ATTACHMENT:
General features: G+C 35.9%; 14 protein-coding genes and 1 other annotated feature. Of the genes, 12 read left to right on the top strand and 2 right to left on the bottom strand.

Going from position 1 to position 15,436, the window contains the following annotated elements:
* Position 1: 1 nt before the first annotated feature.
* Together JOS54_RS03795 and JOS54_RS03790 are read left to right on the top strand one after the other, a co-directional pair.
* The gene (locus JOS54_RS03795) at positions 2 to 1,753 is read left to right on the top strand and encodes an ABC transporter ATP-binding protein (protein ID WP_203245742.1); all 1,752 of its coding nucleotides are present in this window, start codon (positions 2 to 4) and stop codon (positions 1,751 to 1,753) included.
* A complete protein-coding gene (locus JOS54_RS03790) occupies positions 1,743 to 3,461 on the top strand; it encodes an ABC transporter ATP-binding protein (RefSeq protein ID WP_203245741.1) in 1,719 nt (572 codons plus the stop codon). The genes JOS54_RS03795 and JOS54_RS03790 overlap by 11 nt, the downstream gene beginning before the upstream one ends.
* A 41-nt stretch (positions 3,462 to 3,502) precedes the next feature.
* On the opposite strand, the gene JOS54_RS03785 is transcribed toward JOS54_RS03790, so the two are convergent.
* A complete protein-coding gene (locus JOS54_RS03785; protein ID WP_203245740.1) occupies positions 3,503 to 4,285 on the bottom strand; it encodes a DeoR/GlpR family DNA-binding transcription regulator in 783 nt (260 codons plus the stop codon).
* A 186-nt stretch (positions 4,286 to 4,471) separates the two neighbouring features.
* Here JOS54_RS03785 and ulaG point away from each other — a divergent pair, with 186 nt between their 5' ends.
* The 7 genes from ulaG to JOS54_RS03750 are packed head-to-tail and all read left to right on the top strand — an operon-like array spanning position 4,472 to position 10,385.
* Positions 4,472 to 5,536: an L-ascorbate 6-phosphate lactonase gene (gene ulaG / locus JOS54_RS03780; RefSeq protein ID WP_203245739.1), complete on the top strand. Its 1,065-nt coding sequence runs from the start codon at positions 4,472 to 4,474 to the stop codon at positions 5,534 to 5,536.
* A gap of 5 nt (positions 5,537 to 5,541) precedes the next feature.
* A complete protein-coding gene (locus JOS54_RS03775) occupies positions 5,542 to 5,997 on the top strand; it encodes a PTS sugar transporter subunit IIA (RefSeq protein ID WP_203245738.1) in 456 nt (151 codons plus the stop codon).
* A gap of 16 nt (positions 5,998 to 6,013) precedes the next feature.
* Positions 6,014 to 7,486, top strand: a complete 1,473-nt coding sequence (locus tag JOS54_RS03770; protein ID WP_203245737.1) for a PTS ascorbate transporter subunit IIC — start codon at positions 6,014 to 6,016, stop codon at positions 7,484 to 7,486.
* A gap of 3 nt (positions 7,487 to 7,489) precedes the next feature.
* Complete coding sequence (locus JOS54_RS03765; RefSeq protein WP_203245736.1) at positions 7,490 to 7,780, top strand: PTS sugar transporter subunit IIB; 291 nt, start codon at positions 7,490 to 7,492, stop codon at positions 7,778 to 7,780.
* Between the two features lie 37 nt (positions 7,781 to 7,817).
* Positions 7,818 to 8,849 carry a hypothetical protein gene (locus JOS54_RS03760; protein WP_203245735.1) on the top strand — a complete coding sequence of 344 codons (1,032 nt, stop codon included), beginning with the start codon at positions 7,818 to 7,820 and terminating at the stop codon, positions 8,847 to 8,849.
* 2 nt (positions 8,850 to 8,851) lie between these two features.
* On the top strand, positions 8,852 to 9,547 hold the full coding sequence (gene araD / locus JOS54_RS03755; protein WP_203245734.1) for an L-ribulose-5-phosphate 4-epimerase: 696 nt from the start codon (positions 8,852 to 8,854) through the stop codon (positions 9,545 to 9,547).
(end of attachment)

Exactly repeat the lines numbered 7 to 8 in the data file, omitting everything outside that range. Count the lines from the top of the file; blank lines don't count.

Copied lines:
* A 41-nt stretch (positions 3,462 to 3,502) precedes the next feature.
* On the opposite strand, the gene JOS54_RS03785 is transcribed toward JOS54_RS03790, so the two are convergent.